The Scottish Government has pledged to cover the entire bill to “repair or replace” a vital footbridge in Moray.
The East Beach crossing in Lossiemouth has been closed for more than a month after it cracked under the weight of thousands of sun-seekers – leaving it tilting to one side while on the brink of collapse.
Campaigners rallied around to make the case for saving, or replacing, the 100-year-old structure while waterfront businesses reported they had taken a significant hit since its closure.
Yesterday the Scottish Government announced it would cover the costs of a replacement.
Tourism Secretary Fiona Hyslop said: “The specific circumstances of the footbridge, both around ownership and the critical impact its loss will have on tourism, make this issue unique and unlike any other in Scotland.”
Moray MSP Richard Lochhead, who lobbied ministers to secure the investment, said: “It has been a troubling time since the closure of the bridge in July and the uncertainty over future access to the beach has been a matter of great interest and discussion.
“This is without doubt a significant boost for the local economy and a relief for the surrounding employers and employees alike.
“I’ve nothing but praise for the community’s grit and determination in the face of adversity – this is so typical of the strong spirit in Lossiemouth.”
The Lossiemouth Community Development Trust (LCDT), which has spearheaded the campaign for a new bridge, has already sourced quotes for different options to replace or repair the crossing – which range from £500,000 to more than £700,000.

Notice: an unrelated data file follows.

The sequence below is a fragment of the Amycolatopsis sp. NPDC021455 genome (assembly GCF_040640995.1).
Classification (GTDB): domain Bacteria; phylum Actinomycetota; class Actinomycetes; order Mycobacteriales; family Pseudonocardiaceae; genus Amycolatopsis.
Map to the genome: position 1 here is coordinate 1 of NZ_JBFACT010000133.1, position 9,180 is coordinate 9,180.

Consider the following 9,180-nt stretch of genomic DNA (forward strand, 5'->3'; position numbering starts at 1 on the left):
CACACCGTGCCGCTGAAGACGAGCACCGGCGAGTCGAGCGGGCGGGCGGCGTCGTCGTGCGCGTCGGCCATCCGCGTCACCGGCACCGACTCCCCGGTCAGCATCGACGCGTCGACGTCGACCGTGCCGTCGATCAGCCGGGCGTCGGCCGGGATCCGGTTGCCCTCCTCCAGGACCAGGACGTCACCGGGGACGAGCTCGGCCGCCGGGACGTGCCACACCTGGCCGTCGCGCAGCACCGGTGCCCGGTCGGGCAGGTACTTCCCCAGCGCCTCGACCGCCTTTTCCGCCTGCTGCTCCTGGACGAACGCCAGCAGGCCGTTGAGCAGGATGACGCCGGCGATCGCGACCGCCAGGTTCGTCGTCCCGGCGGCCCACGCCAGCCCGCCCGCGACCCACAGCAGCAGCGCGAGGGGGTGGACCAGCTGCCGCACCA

Ahead of yesterday’s funding announcement the campaigners, who had only secured about £70,000 of the expected bill on their own, had warned that it was likely to be autumn next year before access was restored to the beach if cash was secured immediately.
Huw Williams, the group’s development officer, said: “It’s a huge weight off our shoulders. We didn’t know it was coming, although we had suspicions something was coming.
“It means we can actually press on with the actual project now without having to worry about where the money is going to come from.”
The bridge’s closure prompted safety concerns in the town after beach-goers resorted to wading across the River Lossie to reach the sand.
Emergency services had to be called within two days of the crossing being shut after dozens of people got trapped on the beach by the rising tide.
Mike Mulholland, chairman of Lossiemouth Community Council, said: “I’ve always thought this needs to be treated like a disaster – like a landslip or a factory closure – the bridge is that important to the town.
“Personally, I don’t think I realised how important it was until now. It’s just such a relief plans needs can be made now.”
Moray Council convener Shona Morrison said: “Clearly there is a job of work to be done getting a bridge designed and practical requirements such as planning permission and land ownership sorted out but the funding commitment helps to move things forward and dispel uncertainty.”
Heldon and Laich councillor John Cowe said: “I’m astounded at the news. It’s fantastic that they recognised the unique circumstances that we have here. It’s a huge result for Lossiemouth.”